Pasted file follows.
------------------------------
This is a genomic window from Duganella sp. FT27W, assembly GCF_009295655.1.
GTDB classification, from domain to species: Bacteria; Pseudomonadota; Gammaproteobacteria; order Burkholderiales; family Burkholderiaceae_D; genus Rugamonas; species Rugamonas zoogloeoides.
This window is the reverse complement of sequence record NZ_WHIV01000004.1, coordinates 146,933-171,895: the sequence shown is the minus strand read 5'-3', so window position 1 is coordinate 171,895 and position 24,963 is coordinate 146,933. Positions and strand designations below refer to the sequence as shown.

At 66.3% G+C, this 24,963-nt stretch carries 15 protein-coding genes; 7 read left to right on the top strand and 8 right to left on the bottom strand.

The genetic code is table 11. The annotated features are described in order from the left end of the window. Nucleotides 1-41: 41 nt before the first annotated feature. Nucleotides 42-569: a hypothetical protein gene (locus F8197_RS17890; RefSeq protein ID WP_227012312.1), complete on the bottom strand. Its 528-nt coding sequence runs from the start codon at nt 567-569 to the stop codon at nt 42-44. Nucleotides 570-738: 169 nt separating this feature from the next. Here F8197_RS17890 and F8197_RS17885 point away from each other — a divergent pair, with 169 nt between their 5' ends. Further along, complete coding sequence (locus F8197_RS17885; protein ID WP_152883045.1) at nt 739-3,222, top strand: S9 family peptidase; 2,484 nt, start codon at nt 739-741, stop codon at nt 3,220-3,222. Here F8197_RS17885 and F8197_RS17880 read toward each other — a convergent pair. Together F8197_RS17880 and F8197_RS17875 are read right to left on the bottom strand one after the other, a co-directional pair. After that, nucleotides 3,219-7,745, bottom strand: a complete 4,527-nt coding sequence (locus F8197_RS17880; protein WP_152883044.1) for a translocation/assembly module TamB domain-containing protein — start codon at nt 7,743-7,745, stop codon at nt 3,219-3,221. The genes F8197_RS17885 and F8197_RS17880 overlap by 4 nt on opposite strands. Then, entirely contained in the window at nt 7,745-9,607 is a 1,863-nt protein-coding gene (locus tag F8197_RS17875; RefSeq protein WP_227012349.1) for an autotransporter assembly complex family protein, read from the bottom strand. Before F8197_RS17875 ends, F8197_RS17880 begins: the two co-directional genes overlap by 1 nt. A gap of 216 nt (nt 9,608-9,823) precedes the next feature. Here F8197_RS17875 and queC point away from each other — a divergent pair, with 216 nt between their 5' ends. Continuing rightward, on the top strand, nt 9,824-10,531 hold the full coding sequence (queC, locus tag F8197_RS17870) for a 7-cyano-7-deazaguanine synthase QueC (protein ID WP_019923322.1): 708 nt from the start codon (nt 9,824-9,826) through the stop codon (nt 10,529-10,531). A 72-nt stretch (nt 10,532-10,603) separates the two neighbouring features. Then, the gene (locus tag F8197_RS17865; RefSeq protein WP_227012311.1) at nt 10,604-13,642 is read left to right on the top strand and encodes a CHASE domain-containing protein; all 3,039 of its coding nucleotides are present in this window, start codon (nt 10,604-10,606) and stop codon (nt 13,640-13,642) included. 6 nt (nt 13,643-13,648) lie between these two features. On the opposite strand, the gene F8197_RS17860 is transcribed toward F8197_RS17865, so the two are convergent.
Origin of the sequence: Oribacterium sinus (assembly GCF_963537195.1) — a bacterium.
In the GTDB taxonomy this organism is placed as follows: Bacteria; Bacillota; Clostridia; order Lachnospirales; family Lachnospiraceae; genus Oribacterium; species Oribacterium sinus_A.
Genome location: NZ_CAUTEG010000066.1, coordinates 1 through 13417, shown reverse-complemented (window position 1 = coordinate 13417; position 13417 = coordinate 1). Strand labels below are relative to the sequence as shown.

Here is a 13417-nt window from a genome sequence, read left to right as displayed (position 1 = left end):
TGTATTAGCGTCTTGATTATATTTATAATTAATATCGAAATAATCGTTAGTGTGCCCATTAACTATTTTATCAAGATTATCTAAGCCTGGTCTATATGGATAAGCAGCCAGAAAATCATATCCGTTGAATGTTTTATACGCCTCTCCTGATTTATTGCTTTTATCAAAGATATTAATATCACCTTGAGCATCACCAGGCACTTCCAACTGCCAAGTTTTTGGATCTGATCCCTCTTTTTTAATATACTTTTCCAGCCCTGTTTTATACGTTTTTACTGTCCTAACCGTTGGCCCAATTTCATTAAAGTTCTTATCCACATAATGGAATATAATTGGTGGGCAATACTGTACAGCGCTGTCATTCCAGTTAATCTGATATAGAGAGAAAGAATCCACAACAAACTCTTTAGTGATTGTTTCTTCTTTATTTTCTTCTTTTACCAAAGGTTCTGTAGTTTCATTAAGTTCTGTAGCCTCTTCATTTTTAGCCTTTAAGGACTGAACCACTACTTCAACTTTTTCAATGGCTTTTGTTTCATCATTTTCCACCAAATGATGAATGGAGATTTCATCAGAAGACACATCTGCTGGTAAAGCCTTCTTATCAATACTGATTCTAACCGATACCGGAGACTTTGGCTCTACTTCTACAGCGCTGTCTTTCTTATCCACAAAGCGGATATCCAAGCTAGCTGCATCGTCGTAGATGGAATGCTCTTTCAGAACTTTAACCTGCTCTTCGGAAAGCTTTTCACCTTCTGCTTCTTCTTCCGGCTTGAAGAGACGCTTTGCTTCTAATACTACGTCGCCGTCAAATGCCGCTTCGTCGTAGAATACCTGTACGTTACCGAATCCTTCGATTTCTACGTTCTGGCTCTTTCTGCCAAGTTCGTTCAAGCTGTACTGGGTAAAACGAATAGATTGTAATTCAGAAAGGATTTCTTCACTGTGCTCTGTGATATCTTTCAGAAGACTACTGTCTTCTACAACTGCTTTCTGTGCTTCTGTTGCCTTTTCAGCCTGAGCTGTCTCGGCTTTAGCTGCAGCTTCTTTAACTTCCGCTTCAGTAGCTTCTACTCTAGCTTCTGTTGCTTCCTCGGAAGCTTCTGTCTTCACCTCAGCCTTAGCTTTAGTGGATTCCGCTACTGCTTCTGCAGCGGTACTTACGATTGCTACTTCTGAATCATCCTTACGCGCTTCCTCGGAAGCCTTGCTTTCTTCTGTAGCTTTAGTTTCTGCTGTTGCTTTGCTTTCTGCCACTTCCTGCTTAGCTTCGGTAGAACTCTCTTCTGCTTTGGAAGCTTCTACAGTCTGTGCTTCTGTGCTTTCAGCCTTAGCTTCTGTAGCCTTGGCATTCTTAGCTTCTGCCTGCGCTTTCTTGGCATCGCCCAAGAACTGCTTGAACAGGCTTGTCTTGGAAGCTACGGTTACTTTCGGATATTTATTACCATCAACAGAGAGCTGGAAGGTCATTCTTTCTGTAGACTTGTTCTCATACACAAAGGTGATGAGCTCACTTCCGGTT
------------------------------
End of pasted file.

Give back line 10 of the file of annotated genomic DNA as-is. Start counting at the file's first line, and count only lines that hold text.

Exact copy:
TGTATTAGCGTCTTGATTATATTTATAATTAATATCGAAATAATCGTTAGTGTGCCCATTAACTATTTTATCAAGATTATCTAAGCCTGGTCTATATGGATAAGCAGCCAGAAAATCATATCCGTTGAATGTTTTATACGCCTCTCCTGATTTATTGCTTTTATCAAAGATATTAATATCACCTTGAGCATCACCAGGCACTTCCAACTGCCAAGTTTTTGGATCTGATCCCTCTTTTTTAATATACTTTTCCAGCCCTGTTTTATACGTTTTTACTGTCCTAACCGTTGGCCCAATTTCATTAAAGTTCTTATCCACATAATGGAATATAATTGGTGGGCAATACTGTACAGCGCTGTCATTCCAGTTAATCTGATATAGAGAGAAAGAATCCACAACAAACTCTTTAGTGATTGTTTCTTCTTTATTTTCTTCTTTTACCAAAGGTTCTGTAGTTTCATTAAGTTCTGTAGCCTCTTCATTTTTAGCCTTTAAGGACTGAACCACTACTTCAACTTTTTCAATGGCTTTTGTTTCATCATTTTCCACCAAATGATGAATGGAGATTTCATCAGAAGACACATCTGCTGGTAAAGCCTTCTTATCAATACTGATTCTAACCGATACCGGAGACTTTGGCTCTACTTCTACAGCGCTGTCTTTCTTATCCACAAAGCGGATATCCAAGCTAGCTGCATCGTCGTAGATGGAATGCTCTTTCAGAACTTTAACCTGCTCTTCGGAAAGCTTTTCACCTTCTGCTTCTTCTTCCGGCTTGAAGAGACGCTTTGCTTCTAATACTACGTCGCCGTCAAATGCCGCTTCGTCGTAGAATACCTGTACGTTACCGAATCCTTCGATTTCTACGTTCTGGCTCTTTCTGCCAAGTTCGTTCAAGCTGTACTGGGTAAAACGAATAGATTGTAATTCAGAAAGGATTTCTTCACTGTGCTCTGTGATATCTTTCAGAAGACTACTGTCTTCTACAACTGCTTTCTGTGCTTCTGTTGCCTTTTCAGCCTGAGCTGTCTCGGCTTTAGCTGCAGCTTCTTTAACTTCCGCTTCAGTAGCTTCTACTCTAGCTTCTGTTGCTTCCTCGGAAGCTTCTGTCTTCACCTCAGCCTTAGCTTTAGTGGATTCCGCTACTGCTTCTGCAGCGGTACTTACGATTGCTACTTCTGAATCATCCTTACGCGCTTCCTCGGAAGCCTTGCTTTCTTCTGTAGCTTTAGTTTCTGCTGTTGCTTTGCTTTCTGCCACTTCCTGCTTAGCTTCGGTAGAACTCTCTTCTGCTTTGGAAGCTTCTACAGTCTGTGCTTCTGTGCTTTCAGCCTTAGCTTCTGTAGCCTTGGCATTCTTAGCTTCTGCCTGCGCTTTCTTGGCATCGCCCAAGAACTGCTTGAACAGGCTTGTCTTGGAAGCTACGGTTACTTTCGGATATTTATTACCATCAACAGAGAGCTGGAAGGTCATTCTTTCTGTAGACTTGTTCTCATACACAAAGGTGATGAGCTCACTTCCGGTT